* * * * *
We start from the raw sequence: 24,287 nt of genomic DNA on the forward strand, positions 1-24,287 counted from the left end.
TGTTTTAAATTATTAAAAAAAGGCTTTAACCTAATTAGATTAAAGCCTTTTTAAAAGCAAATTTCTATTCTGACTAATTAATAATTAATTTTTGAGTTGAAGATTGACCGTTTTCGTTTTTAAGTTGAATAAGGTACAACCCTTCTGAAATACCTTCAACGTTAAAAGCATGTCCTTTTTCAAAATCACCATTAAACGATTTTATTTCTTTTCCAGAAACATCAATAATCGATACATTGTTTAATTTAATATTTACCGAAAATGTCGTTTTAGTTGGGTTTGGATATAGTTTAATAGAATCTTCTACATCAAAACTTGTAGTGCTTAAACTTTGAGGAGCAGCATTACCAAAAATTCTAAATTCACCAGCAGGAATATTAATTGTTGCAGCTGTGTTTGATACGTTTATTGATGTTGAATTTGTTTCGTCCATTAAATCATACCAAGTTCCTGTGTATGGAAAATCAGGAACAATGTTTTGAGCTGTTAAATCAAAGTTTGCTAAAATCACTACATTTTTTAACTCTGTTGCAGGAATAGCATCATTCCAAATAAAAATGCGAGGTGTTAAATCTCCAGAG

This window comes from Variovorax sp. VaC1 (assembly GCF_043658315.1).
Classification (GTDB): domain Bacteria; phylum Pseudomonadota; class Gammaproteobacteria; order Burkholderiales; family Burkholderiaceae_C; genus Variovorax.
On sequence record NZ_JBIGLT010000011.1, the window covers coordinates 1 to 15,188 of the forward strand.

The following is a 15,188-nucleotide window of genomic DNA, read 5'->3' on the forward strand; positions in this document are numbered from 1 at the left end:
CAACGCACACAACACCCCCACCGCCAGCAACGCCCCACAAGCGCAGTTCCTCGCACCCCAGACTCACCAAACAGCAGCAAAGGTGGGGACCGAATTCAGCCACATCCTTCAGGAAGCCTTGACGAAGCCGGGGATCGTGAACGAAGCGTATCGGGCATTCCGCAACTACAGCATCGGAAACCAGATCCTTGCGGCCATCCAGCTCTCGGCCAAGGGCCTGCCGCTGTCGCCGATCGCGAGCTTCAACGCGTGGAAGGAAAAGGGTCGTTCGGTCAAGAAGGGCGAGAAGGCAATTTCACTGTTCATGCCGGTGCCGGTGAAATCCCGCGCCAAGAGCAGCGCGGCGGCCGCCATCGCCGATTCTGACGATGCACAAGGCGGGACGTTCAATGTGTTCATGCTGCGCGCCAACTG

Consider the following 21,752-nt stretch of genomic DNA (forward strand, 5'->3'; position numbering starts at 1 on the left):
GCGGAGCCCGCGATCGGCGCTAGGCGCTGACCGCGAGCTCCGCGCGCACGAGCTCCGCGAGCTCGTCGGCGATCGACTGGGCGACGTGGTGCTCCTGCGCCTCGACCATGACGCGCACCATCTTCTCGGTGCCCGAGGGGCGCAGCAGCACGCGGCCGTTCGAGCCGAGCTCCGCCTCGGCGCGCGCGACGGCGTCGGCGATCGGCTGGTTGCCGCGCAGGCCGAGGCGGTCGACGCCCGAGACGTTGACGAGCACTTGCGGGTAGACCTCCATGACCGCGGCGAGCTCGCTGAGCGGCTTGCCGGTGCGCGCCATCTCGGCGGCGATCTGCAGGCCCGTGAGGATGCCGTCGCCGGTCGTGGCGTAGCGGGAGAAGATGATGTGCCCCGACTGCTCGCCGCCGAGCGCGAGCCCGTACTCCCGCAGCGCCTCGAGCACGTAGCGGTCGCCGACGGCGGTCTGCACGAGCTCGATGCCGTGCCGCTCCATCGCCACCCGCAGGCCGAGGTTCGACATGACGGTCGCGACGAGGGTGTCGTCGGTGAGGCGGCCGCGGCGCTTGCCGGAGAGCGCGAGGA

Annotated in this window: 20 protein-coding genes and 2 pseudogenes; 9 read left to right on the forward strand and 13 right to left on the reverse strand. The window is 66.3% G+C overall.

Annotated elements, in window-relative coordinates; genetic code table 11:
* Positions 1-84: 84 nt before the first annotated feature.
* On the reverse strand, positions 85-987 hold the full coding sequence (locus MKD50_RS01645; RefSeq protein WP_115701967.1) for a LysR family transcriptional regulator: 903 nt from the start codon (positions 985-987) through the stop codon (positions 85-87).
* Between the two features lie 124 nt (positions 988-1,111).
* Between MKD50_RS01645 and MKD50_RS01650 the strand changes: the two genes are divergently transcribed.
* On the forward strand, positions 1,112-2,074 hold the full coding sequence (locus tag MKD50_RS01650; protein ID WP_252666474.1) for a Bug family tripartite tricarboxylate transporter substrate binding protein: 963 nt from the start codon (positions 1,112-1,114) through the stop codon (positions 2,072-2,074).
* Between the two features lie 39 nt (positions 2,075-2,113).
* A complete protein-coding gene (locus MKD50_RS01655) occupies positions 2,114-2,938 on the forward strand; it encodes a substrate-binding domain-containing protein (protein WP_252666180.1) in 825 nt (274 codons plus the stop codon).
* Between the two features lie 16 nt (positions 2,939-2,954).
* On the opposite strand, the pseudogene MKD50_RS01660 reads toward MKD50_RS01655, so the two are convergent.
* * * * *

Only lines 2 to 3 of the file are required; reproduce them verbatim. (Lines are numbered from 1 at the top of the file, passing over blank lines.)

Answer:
TGTTTTAAATTATTAAAAAAAGGCTTTAACCTAATTAGATTAAAGCCTTTTTAAAAGCAAATTTCTATTCTGACTAATTAATAATTAATTTTTGAGTTGAAGATTGACCGTTTTCGTTTTTAAGTTGAATAAGGTACAACCCTTCTGAAATACCTTCAACGTTAAAAGCATGTCCTTTTTCAAAATCACCATTAAACGATTTTATTTCTTTTCCAGAAACATCAATAATCGATACATTGTTTAATTTAATATTTACCGAAAATGTCGTTTTAGTTGGGTTTGGATATAGTTTAATAGAATCTTCTACATCAAAACTTGTAGTGCTTAAACTTTGAGGAGCAGCATTACCAAAAATTCTAAATTCACCAGCAGGAATATTAATTGTTGCAGCTGTGTTTGATACGTTTATTGATGTTGAATTTGTTTCGTCCATTAAATCATACCAAGTTCCTGTGTATGGAAAATCAGGAACAATGTTTTGAGCTGTTAAATCAAAGTTTGCTAAAATCACTACATTTTTTAACTCTGTTGCAGGAATAGCATCATTCCAAATAAAAATGCGAGGTGTTAAATCTCCAGAG

This window comes from Variovorax sp. VaC1 (assembly GCF_043658315.1).